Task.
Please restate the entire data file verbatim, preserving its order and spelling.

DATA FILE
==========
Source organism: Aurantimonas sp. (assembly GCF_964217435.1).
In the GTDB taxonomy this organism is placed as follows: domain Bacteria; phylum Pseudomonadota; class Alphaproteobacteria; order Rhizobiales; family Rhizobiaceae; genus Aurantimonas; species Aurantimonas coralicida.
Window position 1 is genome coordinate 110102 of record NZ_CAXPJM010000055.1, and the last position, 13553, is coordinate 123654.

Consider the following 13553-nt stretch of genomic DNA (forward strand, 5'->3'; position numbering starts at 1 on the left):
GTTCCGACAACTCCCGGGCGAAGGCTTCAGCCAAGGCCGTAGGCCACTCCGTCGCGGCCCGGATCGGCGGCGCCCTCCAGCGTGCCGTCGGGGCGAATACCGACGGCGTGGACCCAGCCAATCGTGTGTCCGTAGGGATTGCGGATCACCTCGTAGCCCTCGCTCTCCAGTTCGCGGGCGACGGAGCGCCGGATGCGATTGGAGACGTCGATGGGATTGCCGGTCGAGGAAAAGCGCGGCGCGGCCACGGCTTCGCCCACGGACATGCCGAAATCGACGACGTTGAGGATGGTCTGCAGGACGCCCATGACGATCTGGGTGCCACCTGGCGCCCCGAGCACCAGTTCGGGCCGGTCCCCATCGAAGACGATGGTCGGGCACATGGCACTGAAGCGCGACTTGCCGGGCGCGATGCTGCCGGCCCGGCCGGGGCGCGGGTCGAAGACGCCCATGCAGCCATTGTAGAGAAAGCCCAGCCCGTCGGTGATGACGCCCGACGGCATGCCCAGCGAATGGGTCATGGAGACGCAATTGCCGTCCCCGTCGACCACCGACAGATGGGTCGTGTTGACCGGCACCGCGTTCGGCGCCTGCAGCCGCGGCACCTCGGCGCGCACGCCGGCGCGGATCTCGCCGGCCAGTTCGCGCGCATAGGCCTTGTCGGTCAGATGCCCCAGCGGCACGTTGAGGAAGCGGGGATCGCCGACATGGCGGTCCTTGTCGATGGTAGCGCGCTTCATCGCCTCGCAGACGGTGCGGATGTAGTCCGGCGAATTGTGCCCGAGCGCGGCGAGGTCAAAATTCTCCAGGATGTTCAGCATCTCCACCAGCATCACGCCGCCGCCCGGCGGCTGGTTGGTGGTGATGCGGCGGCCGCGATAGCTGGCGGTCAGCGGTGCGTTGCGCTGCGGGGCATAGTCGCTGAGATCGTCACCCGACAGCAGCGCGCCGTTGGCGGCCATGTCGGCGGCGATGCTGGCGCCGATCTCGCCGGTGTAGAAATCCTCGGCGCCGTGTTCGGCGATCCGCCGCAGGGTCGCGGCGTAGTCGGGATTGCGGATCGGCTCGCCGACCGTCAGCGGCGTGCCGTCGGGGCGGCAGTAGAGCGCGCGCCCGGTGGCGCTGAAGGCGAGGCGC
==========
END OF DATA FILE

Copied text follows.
Source organism: Aurantimonas sp. (assembly GCF_964217435.1).
In the GTDB taxonomy this organism is placed as follows: domain Bacteria; phylum Pseudomonadota; class Alphaproteobacteria; order Rhizobiales; family Rhizobiaceae; genus Aurantimonas; species Aurantimonas coralicida.
Window position 1 is genome coordinate 110102 of record NZ_CAXPJM010000055.1, and the last position, 13553, is coordinate 123654.

Consider the following 13553-nt stretch of genomic DNA (forward strand, 5'->3'; position numbering starts at 1 on the left):
GTTCCGACAACTCCCGGGCGAAGGCTTCAGCCAAGGCCGTAGGCCACTCCGTCGCGGCCCGGATCGGCGGCGCCCTCCAGCGTGCCGTCGGGGCGAATACCGACGGCGTGGACCCAGCCAATCGTGTGTCCGTAGGGATTGCGGATCACCTCGTAGCCCTCGCTCTCCAGTTCGCGGGCGACGGAGCGCCGGATGCGATTGGAGACGTCGATGGGATTGCCGGTCGAGGAAAAGCGCGGCGCGGCCACGGCTTCGCCCACGGACATGCCGAAATCGACGACGTTGAGGATGGTCTGCAGGACGCCCATGACGATCTGGGTGCCACCTGGCGCCCCGAGCACCAGTTCGGGCCGGTCCCCATCGAAGACGATGGTCGGGCACATGGCACTGAAGCGCGACTTGCCGGGCGCGATGCTGCCGGCCCGGCCGGGGCGCGGGTCGAAGACGCCCATGCAGCCATTGTAGAGAAAGCCCAGCCCGTCGGTGATGACGCCCGACGGCATGCCCAGCGAATGGGTCATGGAGACGCAATTGCCGTCCCCGTCGACCACCGACAGATGGGTCGTGTTGACCGGCACCGCGTTCGGCGCCTGCAGCCGCGGCACCTCGGCGCGCACGCCGGCGCGGATCTCGCCGGCCAGTTCGCGCGCATAGGCCTTGTCGGTCAGATGCCCCAGCGGCACGTTGAGGAAGCGGGGATCGCCGACATGGCGGTCCTTGTCGATGGTAGCGCGCTTCATCGCCTCGCAGACGGTGCGGATGTAGTCCGGCGAATTGTGCCCGAGCGCGGCGAGGTCAAAATTCTCCAGGATGTTCAGCATCTCCACCAGCATCACGCCGCCGCCCGGCGGCTGGTTGGTGGTGATGCGGCGGCCGCGATAGCTGGCGGTCAGCGGTGCGTTGCGCTGCGGGGCATAGTCGCTGAGATCGTCACCCGACAGCAGCGCGCCGTTGGCGGCCATGTCGGCGGCGATGCTGGCGCCGATCTCGCCGGTGTAGAAATCCTCGGCGCCGTGTTCGGCGATCCGCCGCAGGGTCGCGGCGTAGTCGGGATTGCGGATCGGCTCGCCGACCGTCAGCGGCGTGCCGTCGGGGCGGCAGTAGAGCGCGCGCCCGGTGGCGCTGAAGGCGAGGCGC